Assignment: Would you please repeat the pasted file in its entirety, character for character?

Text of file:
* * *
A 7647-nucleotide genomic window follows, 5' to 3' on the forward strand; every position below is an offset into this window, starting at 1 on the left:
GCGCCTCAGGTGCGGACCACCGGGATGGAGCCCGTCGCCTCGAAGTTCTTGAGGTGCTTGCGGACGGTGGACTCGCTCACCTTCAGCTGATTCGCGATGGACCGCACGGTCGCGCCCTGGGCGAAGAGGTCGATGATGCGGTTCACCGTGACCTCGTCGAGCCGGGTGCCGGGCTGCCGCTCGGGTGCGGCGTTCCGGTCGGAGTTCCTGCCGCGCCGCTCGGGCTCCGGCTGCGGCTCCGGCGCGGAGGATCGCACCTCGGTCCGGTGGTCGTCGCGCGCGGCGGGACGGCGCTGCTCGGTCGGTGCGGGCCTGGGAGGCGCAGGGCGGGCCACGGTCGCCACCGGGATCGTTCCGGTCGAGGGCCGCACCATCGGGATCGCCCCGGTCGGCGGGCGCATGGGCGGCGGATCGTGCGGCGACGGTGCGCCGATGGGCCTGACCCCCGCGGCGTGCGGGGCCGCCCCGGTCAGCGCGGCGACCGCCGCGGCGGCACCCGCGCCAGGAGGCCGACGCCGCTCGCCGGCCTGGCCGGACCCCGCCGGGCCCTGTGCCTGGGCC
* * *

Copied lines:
A 7647-nucleotide genomic window follows, 5' to 3' on the forward strand; every position below is an offset into this window, starting at 1 on the left:
GCGCCTCAGGTGCGGACCACCGGGATGGAGCCCGTCGCCTCGAAGTTCTTGAGGTGCTTGCGGACGGTGGACTCGCTCACCTTCAGCTGATTCGCGATGGACCGCACGGTCGCGCCCTGGGCGAAGAGGTCGATGATGCGGTTCACCGTGACCTCGTCGAGCCGGGTGCCGGGCTGCCGCTCGGGTGCGGCGTTCCGGTCGGAGTTCCTGCCGCGCCGCTCGGGCTCCGGCTGCGGCTCCGGCGCGGAGGATCGCACCTCGGTCCGGTGGTCGTCGCGCGCGGCGGGACGGCGCTGCTCGGTCGGTGCGGGCCTGGGAGGCGCAGGGCGGGCCACGGTCGCCACCGGGATCGTTCCGGTCGAGGGCCGCACCATCGGGATCGCCCCGGTCGGCGGGCGCATGGGCGGCGGATCGTGCGGCGACGGTGCGCCGATGGGCCTGACCCCCGCGGCGTGCGGGGCCGCCCCGGTCAGCGCGGCGACCGCCGCGGCGGCACCCGCGCCAGGAGGCCGACGCCGCTCGCCGGCCTGGCCGGACCCCGCCGGGCCCTGTGCCTGGGCC